By Rachel Straus
In a white room the size of an airplane hangar, two men sit on a high table with their legs dangling several feet from the floor. One of the men tips his body and careens over the edge. Just before smacking his head against the ground, his friend, without glancing, snatches him by the ankle and pulls him up. Then the sequence begins again: a correction of the Humpty Dumpty tale.
So begins choreographer Pina Bausch's "For the Children of Yesterday, Today and Tomorrow, "which premiered yesterday at the BAM Howard Gilman Opera House. In this three-hour theatrical event, which marks the 25th anniversary of Ms. Bausch's first appearance there, good fortune reigns. Such an outlook would be unremarkable, but tragedy predominates in this German born artist's 30-year body of work.
In "Children," Ms. Bausch forges new territory. Happiness arrives in visual bundles: A dancer flies across the stage, his stomach on a skateboard, while another on three sets of wheels rides be hind in hot pursuit. Company veteran Dominique Mercy appears bare-chested, his pelvis circled in a riot of white tulle, and he carries a watering can, creating the effect of a Martha Stewart fairy godmother. Female dancers catapult from a jump rope that doubles as a slingshot into the waiting arms of their male partners. Life can be marvelous, the work seems to say.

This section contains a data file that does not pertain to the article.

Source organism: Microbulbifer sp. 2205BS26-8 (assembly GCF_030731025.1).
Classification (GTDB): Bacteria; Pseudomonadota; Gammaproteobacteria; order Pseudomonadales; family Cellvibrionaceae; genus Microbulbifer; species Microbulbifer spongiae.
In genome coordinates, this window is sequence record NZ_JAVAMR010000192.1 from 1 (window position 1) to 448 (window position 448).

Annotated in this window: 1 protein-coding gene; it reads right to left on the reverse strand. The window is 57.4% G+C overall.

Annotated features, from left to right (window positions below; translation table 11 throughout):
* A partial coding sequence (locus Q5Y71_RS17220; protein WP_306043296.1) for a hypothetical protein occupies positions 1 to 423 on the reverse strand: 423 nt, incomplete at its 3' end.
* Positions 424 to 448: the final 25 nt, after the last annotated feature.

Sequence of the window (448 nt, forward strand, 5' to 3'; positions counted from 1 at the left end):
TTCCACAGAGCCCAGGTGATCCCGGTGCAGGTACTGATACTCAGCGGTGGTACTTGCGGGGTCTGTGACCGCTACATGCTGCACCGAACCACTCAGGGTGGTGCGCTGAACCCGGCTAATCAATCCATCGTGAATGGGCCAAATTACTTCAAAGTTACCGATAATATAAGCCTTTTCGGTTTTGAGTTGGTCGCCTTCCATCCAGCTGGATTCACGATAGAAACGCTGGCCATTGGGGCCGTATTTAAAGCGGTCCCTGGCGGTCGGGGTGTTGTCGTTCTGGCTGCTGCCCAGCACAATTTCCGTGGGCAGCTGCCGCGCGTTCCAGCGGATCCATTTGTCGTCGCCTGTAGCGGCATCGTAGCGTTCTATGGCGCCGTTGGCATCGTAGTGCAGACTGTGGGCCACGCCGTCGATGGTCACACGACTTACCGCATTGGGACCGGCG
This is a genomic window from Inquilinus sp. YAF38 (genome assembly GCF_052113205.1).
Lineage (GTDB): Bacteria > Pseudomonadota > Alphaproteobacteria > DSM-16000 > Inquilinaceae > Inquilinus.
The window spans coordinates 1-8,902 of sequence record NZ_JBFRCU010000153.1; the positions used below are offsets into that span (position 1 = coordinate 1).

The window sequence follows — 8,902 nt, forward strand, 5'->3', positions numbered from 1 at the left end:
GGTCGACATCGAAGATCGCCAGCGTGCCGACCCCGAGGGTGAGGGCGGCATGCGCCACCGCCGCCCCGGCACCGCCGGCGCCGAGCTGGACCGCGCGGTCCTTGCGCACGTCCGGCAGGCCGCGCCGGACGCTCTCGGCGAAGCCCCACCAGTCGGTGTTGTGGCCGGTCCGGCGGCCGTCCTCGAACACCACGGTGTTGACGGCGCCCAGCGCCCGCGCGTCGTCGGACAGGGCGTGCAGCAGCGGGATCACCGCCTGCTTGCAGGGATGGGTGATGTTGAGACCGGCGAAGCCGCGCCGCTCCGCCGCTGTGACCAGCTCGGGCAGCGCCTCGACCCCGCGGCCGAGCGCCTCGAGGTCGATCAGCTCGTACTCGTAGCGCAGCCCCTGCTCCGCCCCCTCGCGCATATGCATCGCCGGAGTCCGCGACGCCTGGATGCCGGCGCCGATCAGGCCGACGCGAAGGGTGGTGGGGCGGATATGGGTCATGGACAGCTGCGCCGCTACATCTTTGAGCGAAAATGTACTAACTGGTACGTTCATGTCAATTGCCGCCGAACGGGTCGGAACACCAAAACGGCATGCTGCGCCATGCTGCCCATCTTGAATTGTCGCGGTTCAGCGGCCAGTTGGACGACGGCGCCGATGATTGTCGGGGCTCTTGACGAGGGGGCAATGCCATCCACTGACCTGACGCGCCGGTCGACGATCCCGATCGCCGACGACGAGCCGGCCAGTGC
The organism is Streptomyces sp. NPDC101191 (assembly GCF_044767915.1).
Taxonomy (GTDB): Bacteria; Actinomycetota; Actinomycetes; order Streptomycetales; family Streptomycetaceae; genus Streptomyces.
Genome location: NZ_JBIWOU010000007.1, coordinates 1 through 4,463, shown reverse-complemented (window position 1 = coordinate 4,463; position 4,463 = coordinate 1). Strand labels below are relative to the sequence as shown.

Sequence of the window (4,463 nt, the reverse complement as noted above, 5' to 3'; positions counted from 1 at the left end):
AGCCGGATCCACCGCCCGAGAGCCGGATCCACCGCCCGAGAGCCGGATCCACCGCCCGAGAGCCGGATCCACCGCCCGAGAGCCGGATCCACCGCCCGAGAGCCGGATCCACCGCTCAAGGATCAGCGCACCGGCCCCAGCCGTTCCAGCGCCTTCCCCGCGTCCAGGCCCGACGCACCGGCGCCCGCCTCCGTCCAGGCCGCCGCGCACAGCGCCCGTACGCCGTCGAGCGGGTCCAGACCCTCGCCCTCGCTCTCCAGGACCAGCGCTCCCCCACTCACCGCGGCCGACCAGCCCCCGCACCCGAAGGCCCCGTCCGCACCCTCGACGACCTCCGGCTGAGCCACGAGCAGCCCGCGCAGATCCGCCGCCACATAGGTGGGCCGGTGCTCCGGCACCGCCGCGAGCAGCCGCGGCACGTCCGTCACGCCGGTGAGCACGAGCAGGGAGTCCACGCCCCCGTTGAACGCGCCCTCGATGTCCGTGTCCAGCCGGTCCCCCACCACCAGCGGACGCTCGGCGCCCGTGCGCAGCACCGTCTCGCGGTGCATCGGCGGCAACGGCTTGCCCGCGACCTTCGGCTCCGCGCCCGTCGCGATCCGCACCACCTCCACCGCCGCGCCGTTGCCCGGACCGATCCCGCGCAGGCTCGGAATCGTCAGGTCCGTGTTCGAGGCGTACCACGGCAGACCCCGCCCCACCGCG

Unlike other Bausch works, in which men treat women schizophrenically - admiring and wooing them one minute, poking and prodding them like cattle the next - in "Children," women maintain goddess-like status. They strut in evening gowns with pumps, and patter about barefoot in diaphanous dresses. And the men folk cater to their every whim. In one instance, a male dancer serves as a human fountain, pouring water from his mouth into the cupped hand of a woman lounging in his arms.
Fragile-looking Mr. Mercy, in black tie, slowly approaches strapping Nazareth Panadero. He asks her if she loves him. She pauses, sniffs the air as though smelling day-old fish, and says, "not really." Then she reconsiders and asks him how long she must love him. He replies, "five minutes." The audience laughs. They politely negotiate further about love's duration and settle on one-and-a-half minutes. But the deal is sealed by a hug that lasts much longer.
Ms. Bausch's scenes come together when each of the 15 company members perform a solo. Showing off the dancers' limitless energy, these solos underscore children's physical fearlessness and emotional transparency. Unfortunately, after the sixth or seventh, the affect is redundant.
The evening's spotlight shines down on dancer Ditta Miranda Jasfi, who, no more than 5 feet tall, enters in a nightgown and looks up at a male dancer like a questioning child. Several men lift her like an icon, and one cradles her in his arms like a Pieta. Toward the end of "Children," a dancer reads aloud the American-Indian myth "How the Bat Came To Be." Then, like an origami puzzle folding neatly together, Ms. Jasfi's previous scenes of near dying and resurrection - where, above the shoulders of her partner, she joyfully fluttered aloft, like a baby bat - crystallize.
It's this kind of "ah ha" moment that keeps Ms. Bausch's fans returning; the whimsy of "Children" will win her new fans.
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